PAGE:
Published: November 30th, 2014
Digital inclusion projects must work with community and voluntary sector bodies if the UK is to ensure people with disabilities engage with the digital world, a national conference has heard.
The call was made by Jude Palmer, managing director of Digital Outreach, a social enterprise formed in 2007 by three organisations – Community Service Volunteers, Age UK and CEL Group – to run outreach work for the UK’s digital TV switchover.
Research at the time from lead TV switchover body Digital UK found there was a group of about 20% of the population who would not naturally engage with a major mainstream publicity campaign, Palmer told delegates at November’s digital inclusion conference hosted by non-profit Tinder Foundation.
These included older people, people with a disability and those for whom English is not their first language, all of whom can be socially isolated, she said.
“A lot of people found the switchover daunting, because TV for a lot of people is their main connection out into society”, Palmer said. “They were putting their head in the sand, saying ‘it’s technical, it’s not for me, why do I need to change? I’m perfectly OK as I am’. So a lot of this resonates with why people have not got online yet.”
The key to developing a successful strategy to reaching people in these groups was to work with and through voluntary and community groups who are already interacting with and trusted by them, she said.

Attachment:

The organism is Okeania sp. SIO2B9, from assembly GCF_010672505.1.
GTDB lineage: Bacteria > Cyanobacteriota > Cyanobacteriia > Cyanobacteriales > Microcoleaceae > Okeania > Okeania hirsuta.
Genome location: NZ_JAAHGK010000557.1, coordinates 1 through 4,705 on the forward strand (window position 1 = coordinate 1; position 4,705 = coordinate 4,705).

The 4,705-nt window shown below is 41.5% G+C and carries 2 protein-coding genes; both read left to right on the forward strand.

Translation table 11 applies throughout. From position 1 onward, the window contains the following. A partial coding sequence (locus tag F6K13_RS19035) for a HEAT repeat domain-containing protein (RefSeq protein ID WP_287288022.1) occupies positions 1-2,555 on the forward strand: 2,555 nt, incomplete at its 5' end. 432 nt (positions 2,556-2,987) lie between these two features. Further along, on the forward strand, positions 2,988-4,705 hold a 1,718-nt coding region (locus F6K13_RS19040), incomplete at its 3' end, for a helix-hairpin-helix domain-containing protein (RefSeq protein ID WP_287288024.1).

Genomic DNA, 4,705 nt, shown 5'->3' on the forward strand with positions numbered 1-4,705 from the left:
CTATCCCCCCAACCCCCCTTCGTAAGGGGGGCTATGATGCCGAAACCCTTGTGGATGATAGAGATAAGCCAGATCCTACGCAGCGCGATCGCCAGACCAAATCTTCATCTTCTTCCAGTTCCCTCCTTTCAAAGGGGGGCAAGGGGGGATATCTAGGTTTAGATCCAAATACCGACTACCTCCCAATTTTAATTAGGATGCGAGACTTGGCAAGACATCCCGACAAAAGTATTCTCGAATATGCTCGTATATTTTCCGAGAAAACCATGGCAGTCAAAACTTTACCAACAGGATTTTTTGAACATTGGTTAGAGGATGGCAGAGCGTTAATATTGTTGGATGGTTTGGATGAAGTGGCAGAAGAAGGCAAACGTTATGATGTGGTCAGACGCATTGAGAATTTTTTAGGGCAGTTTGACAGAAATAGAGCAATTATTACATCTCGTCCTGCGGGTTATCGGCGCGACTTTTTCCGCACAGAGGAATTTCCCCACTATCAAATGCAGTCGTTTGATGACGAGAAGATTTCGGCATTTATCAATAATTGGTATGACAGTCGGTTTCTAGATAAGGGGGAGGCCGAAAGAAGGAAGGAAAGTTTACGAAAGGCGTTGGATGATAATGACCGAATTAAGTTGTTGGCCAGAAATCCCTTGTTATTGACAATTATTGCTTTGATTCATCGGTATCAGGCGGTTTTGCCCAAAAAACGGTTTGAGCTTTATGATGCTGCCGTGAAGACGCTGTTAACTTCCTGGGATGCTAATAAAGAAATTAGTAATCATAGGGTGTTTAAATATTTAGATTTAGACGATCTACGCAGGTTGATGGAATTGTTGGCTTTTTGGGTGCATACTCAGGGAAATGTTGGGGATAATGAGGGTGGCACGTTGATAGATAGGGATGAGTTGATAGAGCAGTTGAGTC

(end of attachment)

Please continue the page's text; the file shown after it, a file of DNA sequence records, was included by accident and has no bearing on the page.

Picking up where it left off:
Palmer said the nature of “embedded outreach” was “about people hearing messages from the person they see every week, every day: finding that one person and that one organisation that they do trust and interact with.
“We often describe it as ‘knitting’ – we were able to knit organisations together so you can cut across geographical barriers, social groups. You need to ask – how can you develop relationships with local voluntary and community groups?”
Once the right groups have been found, it is important for digital inclusion groups to strike the right balance between passing them consistent materials to fit their own messages, and allowing the trusted intermediaries to remain in control, she said.
“It is about making sure you work consistently with every organisation so key messaging is cascaded down, and people are signposted consistently for where they can get further help.
But at the same time once you hand over the framework, [you must] leave it to the organisation to deliver that. What we find with embedded outreach is there needs to be an investment from those organisations as well, and that is a really big ask.”
In the course of its work, Digital Outreach was asked to run a trial project in the North West of England to see how its embedded outreach model for digital TV might work for broader digital inclusion, and the results strongly supported the concept, Palmer said.
Overall, research found that some 77% of people reacted positively to online training if it was led by someone they knew, compared with only 17% reacting positively to a session led by someone they did not know.